Pathways of Memory and Power crosses the disciplinary boundary where anthropology and history meet, exploring the cultural frontier of the colonial and postcolonial Andes. Thomas A. Abercrombie uses his fieldwork in the Aymara community of Santa Barbara de Culta, Bolivia, as a starting point for his ambitious examination of the relations between European forms of historical consciousness and indigenous Andean ways of understanding the past. Writing in an inviting first-person narrative style, Abercrombie confronts the ethics of fieldwork by comparing ethnographic experience to the power-laden contexts that produce historical sources.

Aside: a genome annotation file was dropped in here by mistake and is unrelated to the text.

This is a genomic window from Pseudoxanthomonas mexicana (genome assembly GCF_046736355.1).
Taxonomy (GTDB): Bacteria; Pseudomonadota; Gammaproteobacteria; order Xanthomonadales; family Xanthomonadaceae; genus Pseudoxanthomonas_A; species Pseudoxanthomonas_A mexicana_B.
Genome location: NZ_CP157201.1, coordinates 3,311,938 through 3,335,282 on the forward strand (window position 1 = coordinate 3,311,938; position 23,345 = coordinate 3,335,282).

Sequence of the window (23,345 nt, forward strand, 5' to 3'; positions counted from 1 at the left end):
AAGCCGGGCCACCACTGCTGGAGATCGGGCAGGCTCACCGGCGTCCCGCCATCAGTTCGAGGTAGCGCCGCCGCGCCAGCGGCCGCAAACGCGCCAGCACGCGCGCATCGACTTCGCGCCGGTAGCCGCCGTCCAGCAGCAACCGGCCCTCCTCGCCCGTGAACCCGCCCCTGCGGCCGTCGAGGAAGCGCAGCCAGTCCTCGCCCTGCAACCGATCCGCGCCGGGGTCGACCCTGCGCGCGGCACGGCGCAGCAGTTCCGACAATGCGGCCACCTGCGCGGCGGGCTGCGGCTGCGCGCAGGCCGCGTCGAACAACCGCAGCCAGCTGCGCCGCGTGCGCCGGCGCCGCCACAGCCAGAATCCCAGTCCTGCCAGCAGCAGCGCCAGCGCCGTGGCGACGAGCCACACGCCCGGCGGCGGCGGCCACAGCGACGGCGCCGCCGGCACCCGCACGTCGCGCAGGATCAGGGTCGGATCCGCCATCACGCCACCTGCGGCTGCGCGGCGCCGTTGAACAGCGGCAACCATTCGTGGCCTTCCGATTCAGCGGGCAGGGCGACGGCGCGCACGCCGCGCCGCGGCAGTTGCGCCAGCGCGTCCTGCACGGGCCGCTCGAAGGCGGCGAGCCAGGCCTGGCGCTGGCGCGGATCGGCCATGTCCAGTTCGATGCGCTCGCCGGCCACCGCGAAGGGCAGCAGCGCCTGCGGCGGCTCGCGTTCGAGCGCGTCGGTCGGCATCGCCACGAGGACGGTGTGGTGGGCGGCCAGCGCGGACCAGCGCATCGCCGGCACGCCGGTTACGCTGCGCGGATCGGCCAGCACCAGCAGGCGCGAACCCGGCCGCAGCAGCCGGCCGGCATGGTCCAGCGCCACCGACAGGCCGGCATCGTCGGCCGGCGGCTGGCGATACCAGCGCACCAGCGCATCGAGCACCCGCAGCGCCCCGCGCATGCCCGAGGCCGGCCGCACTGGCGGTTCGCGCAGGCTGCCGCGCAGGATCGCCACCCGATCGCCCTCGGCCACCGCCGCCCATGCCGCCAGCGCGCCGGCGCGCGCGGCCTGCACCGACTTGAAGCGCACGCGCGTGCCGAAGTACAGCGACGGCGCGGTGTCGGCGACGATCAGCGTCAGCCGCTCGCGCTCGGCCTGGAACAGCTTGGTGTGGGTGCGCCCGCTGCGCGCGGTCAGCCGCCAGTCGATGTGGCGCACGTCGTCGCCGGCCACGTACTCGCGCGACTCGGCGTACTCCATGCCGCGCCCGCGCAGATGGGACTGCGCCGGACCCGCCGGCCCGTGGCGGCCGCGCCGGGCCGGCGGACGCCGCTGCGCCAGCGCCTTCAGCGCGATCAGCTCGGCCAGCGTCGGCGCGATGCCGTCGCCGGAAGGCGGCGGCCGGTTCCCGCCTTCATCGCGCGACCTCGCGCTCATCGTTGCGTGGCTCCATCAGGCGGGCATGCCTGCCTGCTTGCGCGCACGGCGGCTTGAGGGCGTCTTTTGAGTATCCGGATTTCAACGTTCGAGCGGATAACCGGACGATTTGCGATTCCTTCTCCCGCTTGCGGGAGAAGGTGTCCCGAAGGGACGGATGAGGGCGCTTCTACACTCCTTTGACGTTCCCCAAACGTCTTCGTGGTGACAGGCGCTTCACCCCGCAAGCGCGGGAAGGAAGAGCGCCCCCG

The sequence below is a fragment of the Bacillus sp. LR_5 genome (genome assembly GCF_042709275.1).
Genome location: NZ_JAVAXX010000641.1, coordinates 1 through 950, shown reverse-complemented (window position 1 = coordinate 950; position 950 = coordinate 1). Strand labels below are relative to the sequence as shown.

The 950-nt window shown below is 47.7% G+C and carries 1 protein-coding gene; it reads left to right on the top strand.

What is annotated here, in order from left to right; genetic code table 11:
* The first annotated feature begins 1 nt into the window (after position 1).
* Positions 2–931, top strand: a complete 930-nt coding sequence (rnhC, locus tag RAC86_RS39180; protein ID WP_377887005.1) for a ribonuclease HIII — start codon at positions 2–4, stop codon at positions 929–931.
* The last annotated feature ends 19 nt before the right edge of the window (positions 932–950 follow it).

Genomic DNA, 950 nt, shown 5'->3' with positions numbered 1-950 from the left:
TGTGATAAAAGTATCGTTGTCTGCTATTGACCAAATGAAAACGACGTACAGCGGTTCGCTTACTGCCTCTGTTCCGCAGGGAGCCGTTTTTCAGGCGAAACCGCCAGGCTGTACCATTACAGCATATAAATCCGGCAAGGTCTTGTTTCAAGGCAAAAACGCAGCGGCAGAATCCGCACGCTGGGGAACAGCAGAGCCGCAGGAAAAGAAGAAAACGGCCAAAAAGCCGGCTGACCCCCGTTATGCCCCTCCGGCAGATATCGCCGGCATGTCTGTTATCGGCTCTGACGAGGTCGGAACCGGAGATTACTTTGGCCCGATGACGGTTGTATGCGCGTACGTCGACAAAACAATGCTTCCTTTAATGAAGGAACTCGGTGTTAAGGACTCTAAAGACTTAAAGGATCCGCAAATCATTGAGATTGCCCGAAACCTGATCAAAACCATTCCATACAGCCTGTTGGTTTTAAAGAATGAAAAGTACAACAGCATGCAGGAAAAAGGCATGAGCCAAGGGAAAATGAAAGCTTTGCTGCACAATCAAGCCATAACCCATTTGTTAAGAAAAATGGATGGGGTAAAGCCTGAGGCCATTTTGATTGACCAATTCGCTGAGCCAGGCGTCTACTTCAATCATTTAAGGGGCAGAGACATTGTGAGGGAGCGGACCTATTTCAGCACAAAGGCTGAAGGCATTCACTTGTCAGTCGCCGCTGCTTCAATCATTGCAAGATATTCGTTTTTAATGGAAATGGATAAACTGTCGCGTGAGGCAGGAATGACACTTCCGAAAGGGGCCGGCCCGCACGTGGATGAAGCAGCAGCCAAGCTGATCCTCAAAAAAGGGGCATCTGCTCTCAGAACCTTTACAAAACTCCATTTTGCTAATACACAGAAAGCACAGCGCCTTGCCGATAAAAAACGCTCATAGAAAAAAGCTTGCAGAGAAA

Making clear the early and deep intermingling of practices and world views among Spaniards and Andeans, Christians and non-Christians, Abercrombie critiques both the romanticist tendency to regard Andean culture as still separate from and resistant to European influences, and the melodramatic view that all indigenous practices have been obliterated by colonial and national elites. He challenges prejudices that, from colonial days to the present, have seen Andean historical knowledge only in mythic narratives or narratives of personal experience. Bringing an ethnographer’s approach to historiography, he shows how complex Andean rituals that hybridize European and indigenous traditions—such as libation dedications and llama sacrifices held on saints’ day festivals—are in fact potent evidence of social memory in the community.